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The Russian iconography of the Nativity of Christ was inherited from the Byzantine Empire before the Mongol invasion and was based on descriptions of the birth of Jesus in the Gospels (Matthew 1:18–25; Luke 2:1–7), Christmas carols and such apocryphal compositions as the Gospel of St James: “And it came to pass in those days, that there went out a decree from Caesar Augustus, that all the world should be taxed (and this taxing was first made when Cyrenius was governor of Syria). And all went to be taxed, every one into his own city. And Joseph also went up from Galilee, out of the city of Nazareth, into Judaea, unto the city of David, which is called Bethlehem; (because he was of the house and lineage of David) to be taxed with Mary his espoused wife, being great with child. And so it was, that, while they were there, the days were accomplished that she should be delivered. And she brought forth her firstborn son, and wrapped Him in swaddling clothes, and laid Him in a manger; because there was no room for them in the inn.”
The Infant Jesus lies in a manger in a black grotto in the centre of the icon. Mary reclines below on a scarlet bed, while an angel announces the good news to the shepherds at the top. The Magi follow the Star of David, which shines above them and lights up the grotto. On the other side, the kings bow to the Mother of God and bear gifts. The scene below depicts the washing of the Infant and Joseph with a shepherd.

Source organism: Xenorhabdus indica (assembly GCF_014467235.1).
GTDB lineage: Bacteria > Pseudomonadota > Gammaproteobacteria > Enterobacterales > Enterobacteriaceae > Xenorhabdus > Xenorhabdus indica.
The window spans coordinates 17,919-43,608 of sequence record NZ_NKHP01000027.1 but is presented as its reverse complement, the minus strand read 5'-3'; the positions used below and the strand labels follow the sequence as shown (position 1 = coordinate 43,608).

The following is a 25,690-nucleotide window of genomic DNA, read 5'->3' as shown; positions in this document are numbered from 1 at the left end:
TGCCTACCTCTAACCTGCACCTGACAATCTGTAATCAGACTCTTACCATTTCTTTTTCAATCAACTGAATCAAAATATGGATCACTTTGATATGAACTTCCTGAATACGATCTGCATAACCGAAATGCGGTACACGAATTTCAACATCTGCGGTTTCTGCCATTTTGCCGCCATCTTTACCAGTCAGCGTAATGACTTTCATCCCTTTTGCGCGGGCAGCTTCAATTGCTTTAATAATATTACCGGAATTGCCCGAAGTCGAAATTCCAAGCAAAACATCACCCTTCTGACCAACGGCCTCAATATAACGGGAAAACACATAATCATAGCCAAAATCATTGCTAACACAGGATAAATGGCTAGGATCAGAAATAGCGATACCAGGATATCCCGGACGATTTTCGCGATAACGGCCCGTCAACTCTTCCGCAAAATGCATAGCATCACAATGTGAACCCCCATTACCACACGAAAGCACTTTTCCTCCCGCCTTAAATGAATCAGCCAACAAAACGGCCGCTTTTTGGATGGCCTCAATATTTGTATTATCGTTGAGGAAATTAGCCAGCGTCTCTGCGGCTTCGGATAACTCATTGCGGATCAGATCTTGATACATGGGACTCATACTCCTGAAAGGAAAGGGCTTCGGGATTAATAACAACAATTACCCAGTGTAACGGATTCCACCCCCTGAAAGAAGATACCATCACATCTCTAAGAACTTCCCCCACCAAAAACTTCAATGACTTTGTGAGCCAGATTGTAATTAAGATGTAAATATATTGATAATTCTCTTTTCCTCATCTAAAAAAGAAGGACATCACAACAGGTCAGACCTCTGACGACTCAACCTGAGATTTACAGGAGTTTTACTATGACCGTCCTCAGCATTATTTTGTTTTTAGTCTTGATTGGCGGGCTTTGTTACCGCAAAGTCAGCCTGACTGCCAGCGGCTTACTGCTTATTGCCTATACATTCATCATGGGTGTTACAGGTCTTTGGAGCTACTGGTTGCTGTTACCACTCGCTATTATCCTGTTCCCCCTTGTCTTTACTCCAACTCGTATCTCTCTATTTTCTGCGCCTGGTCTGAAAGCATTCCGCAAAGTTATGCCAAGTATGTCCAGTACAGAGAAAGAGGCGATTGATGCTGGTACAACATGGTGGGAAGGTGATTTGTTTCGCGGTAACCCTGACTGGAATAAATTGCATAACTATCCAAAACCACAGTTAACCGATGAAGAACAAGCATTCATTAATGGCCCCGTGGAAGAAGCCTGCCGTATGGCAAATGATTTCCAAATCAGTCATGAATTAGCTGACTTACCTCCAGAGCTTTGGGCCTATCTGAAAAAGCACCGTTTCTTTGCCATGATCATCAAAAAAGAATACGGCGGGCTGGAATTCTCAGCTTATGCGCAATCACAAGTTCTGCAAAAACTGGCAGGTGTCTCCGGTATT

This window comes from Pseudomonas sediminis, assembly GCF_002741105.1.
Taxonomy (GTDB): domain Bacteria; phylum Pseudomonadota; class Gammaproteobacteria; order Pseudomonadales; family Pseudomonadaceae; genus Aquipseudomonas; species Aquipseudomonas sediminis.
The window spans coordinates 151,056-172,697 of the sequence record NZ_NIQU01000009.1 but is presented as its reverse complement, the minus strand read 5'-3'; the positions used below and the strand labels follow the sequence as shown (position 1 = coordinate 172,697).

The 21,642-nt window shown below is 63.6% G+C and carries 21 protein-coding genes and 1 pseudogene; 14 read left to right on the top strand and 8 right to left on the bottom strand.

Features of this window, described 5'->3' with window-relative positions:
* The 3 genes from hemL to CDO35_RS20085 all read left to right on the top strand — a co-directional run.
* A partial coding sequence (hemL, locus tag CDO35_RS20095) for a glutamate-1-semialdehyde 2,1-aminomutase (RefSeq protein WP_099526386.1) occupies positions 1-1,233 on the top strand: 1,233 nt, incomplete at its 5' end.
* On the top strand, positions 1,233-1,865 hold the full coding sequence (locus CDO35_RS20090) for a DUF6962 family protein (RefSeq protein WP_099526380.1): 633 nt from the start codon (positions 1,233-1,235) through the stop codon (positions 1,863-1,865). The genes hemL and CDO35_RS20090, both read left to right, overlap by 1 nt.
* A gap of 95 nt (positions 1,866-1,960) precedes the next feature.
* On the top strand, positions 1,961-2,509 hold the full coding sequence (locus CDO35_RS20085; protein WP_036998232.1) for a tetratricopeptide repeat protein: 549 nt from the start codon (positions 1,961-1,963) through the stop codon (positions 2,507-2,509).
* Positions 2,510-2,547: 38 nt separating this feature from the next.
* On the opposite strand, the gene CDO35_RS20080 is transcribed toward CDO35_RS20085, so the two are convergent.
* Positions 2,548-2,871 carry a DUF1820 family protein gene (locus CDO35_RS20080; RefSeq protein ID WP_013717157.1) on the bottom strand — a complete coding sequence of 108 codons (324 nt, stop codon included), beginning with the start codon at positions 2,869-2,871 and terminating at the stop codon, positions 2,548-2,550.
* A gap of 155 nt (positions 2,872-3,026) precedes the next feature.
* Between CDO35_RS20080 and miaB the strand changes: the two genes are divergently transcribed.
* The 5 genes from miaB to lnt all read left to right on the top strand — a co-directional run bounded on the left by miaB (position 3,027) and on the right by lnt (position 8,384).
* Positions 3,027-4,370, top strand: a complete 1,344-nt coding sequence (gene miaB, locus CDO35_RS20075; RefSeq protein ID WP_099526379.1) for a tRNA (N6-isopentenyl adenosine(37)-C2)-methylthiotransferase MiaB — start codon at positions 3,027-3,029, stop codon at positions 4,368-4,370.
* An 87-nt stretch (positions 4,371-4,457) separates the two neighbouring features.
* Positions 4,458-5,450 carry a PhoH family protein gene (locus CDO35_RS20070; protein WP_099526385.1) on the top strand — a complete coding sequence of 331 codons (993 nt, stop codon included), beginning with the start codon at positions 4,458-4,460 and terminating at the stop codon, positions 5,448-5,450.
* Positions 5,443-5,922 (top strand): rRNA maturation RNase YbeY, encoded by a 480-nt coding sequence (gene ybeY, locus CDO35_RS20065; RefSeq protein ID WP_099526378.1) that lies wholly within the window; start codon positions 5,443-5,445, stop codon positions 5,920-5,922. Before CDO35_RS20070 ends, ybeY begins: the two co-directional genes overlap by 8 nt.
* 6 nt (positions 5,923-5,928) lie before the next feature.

The figure of Isaiah at Mary’s bedside, next to the cavern with the newly born Christ, recalls the Old Testament prophecy of Christ’s arrival in the world. Isaiah holds a scroll foretelling God’s assumption of human form and the birth of the Saviour: “Therefore the Lord himself shall give you a sign; Behold, a virgin shall conceive, and bear a son, and shall call his name Immanuel” (Isaiah 7:14). The image of Isaiah standing next to the manger with the Infant Jesus dates back to the eleventh century. Although it is encountered in Byzantine miniatures, the subject is extremely rare in icons.
Images of the birth of Christ and other illustrations of the Nativity cycle were popular in Byzantine and Old Russian art. Traditional scenes of the birth and washing of the Child and the Adoration of the Magi were supplemented in icons and frescoes by the compositions of the journey to Bethlehem, which preceded the Nativity of Christ, and the later subjects of the Massacre of the Innocents, the flight of St Elizabeth and St John the Baptist into the wilderness and the Flight into Egypt.